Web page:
Did you see the one about . . .


The science news cycle at Anti-Dismal

Office of devil’s advocacy 2 at Stephen Franks

Risky Behaviour at Frenemy

Weight Watchers and the historical astrocities argument  at M&M

The Office  at No Minister

Careful with the paradox of thrift at The Visible Hand in Economics

Apostrophe errors undermine credibility  at Bill Bennettnz (hat tip rivettingKate Taylor)

And a new (to me) blog: This New Zealand Life

Cordero pequeño


New Zealand lambs are usually killed at three to six months.

In Spain they’re only a few weeks old, so small it takes a leg to make a meal for one.


This one was cooked over a fire at our favourite cafe in Vejer de la Frontera, La Brasa de Sancho,  served simply with rice and baked potato and it was delicious.

Tanning our hides


Among the signs advertising beauty treatments in Singapore was one promising to lighten skins.

That struck me as strange, but perhaps people from there regard our desire to gain a tan as just as peculiar.

In spite of years of warning and repeated exhortations to slip, slop and slap, a tanned skin is stil regarded as more attractive than a pale and pasty one.

My generation spent most of its childhood outdoors. Summer Sundays at the river always finished with the application of Q-tol, that pink, sharp smelling liquid which I don’t think is available any more, which took the sting out of sun burn.

When I was a student I spent two summers as a pool attendant in Taupo, wandering round with as little on as was decent and only after my nose blistered did I start applying sun screen.

I’ve paid for it since with a couple of  skin cancers. They were basal cell carcinomas, which don’t usually spread and were spotted by my GP and removed and in the wake of that I am much more careful about limiting sun exposure.

The need to do this doesn’t just apply to Pakeha, there’s been a 90% increase in the incidence of melanoma in Maori.

Macdoctor has a theory as to why.

Should the taxpayer fund political parties?


David Farrar has given his usual intelligent and considered response to Labour’s submission on electoral finance at Kiwiblog.

The only thing I want to add is a very loud no to Labour’s self-serving and unprincipled suggestion that the taxpayer should fund poltical parties.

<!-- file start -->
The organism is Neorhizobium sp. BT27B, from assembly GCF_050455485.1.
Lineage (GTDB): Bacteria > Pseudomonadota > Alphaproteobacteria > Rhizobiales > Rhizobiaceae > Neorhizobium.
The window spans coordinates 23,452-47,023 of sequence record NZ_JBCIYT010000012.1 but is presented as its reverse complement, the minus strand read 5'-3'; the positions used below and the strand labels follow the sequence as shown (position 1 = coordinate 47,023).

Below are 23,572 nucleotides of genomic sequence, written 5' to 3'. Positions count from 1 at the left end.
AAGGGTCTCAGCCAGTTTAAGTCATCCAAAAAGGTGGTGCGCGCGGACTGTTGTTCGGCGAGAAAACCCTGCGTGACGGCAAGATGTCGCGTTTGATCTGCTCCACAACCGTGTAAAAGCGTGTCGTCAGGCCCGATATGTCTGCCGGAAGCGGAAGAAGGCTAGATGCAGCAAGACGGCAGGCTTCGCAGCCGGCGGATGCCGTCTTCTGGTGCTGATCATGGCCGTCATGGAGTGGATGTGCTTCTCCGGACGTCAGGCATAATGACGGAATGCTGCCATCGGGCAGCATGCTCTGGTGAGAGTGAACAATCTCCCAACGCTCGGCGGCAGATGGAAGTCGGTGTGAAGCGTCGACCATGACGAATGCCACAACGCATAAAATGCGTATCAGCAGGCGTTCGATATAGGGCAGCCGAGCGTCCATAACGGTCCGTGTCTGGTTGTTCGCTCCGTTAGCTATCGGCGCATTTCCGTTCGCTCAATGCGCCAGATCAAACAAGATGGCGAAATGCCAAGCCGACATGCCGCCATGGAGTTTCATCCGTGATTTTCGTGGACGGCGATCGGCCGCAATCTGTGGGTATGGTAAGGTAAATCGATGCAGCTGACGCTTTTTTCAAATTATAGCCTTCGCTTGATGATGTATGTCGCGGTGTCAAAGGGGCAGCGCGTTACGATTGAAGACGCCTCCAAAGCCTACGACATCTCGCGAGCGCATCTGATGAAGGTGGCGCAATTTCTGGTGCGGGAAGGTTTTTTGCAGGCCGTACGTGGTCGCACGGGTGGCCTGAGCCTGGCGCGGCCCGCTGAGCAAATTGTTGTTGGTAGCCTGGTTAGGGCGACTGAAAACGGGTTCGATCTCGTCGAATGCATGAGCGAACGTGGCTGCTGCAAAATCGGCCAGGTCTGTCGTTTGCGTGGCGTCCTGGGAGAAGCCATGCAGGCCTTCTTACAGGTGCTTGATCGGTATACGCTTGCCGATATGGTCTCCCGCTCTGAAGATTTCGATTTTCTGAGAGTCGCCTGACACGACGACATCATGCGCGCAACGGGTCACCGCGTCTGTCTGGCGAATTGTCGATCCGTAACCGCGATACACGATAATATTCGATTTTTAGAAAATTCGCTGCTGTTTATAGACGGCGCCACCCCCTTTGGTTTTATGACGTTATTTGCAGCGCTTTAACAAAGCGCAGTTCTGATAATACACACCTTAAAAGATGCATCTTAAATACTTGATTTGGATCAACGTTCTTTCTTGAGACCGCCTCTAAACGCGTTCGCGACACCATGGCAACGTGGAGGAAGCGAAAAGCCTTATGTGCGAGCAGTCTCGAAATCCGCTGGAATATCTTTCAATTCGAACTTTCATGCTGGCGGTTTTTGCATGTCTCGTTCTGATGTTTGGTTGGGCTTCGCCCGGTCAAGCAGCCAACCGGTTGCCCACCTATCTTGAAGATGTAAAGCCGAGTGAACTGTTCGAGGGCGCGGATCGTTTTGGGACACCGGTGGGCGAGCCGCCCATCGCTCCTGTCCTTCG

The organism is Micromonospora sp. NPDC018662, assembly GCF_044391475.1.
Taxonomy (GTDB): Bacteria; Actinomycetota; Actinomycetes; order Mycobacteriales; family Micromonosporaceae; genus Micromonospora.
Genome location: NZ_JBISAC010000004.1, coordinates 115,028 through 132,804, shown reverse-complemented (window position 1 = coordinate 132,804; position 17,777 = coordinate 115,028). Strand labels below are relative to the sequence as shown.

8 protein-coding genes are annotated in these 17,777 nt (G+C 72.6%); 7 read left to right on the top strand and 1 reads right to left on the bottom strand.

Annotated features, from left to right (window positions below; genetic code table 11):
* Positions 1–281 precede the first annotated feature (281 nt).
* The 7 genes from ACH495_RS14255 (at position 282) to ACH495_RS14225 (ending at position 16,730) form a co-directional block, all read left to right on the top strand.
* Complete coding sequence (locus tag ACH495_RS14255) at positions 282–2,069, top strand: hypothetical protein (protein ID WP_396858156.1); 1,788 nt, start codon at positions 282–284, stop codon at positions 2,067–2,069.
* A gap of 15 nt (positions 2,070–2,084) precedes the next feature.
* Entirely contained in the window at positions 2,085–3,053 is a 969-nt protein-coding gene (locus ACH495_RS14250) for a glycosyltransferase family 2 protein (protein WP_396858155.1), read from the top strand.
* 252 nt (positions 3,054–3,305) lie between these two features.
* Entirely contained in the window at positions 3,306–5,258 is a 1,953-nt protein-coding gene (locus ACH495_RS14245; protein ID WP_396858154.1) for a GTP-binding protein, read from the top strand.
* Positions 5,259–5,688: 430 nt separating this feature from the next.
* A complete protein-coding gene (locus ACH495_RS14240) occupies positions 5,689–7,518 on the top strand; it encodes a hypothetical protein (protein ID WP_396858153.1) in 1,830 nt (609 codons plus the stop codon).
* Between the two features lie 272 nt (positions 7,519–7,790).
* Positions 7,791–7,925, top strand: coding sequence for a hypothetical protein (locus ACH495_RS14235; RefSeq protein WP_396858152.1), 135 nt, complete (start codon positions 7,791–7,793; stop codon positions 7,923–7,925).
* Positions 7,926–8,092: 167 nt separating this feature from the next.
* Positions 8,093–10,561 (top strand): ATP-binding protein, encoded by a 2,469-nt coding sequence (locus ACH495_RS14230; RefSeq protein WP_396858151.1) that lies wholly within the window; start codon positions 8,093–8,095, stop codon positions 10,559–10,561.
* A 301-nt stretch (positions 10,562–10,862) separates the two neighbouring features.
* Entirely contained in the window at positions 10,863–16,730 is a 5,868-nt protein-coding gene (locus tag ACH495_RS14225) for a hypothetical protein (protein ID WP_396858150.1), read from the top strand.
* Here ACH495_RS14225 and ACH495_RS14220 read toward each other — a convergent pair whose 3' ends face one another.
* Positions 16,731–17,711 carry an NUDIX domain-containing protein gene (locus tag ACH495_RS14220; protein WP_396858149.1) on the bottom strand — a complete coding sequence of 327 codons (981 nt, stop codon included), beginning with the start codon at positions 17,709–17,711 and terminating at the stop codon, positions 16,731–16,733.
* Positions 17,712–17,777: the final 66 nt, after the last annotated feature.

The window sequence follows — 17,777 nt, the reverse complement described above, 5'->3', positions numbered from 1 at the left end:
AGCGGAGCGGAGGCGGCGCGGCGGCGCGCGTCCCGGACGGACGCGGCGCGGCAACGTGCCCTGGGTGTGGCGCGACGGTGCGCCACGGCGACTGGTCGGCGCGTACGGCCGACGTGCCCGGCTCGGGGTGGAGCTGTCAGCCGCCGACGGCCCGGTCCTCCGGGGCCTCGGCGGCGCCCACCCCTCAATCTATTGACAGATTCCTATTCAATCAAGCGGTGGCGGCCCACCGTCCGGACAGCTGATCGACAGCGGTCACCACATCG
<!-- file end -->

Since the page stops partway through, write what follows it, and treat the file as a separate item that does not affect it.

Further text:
We have a very low hurdle for registration as a political party – just 500 members. The idea that any other organisation with as few members as that and as little accountability as most poltical parties have would get taxpayer funding as of right would never be countenanced and there is no reason why political parties should be treated differently.

Democracy is supposed to be of the people, for the people by the people not of a party, by the taxpayer for a few political groupies.

The Orange Man puts it succinctly at No Minister.

A little learning . . .


 . . . isn’t nearly enough when it comes to a foreign language.

My first attempts at learning Spanish were by correspondence. I had no trouble understanding the lessons but instead of doing a little each day I tended to do a fortnight’s work at a single sitting and then forgot everything I’d taken in by the next time I went back to it.

Studying at Otago University was more successful but learning the theory gives you skills in the opposite way from which you acquire them by total immersion. If you learn a language by living it you learn as children do, to understand what you hear first, then to speak and later to read and write. Learning it formally, reading and writing  usually come first then speaking and finally listening comprehension follows.

Three months total immersion at language school in Spain did more for my language skills than three years at university could have, but that was four years ago. Teaching night classes has helped me retain the basics but I’m very rusty with anything more advanced.

 That’s one of the reasons we’re back in Vejer de la Frontera where I’m spending mornings at La Janda language school.

It attracts students from all over the world and while we learn the  language we also learn about the Spanish culture and a little about the countries and cultures of our fellow students.

Es una experiencia muy especial, y día por día, poco por poco,  estoy aprendiendo más.  (It’s a special experience and day by day, little by little I’m learning more).

July 9 in histroy


On July 9:

1816 Argentina declared its independence from Spain.

1937 English artist David Hockney  was born.

We Two Boys Together Clinging (1961)

1964 US singer Courtney Love was born.

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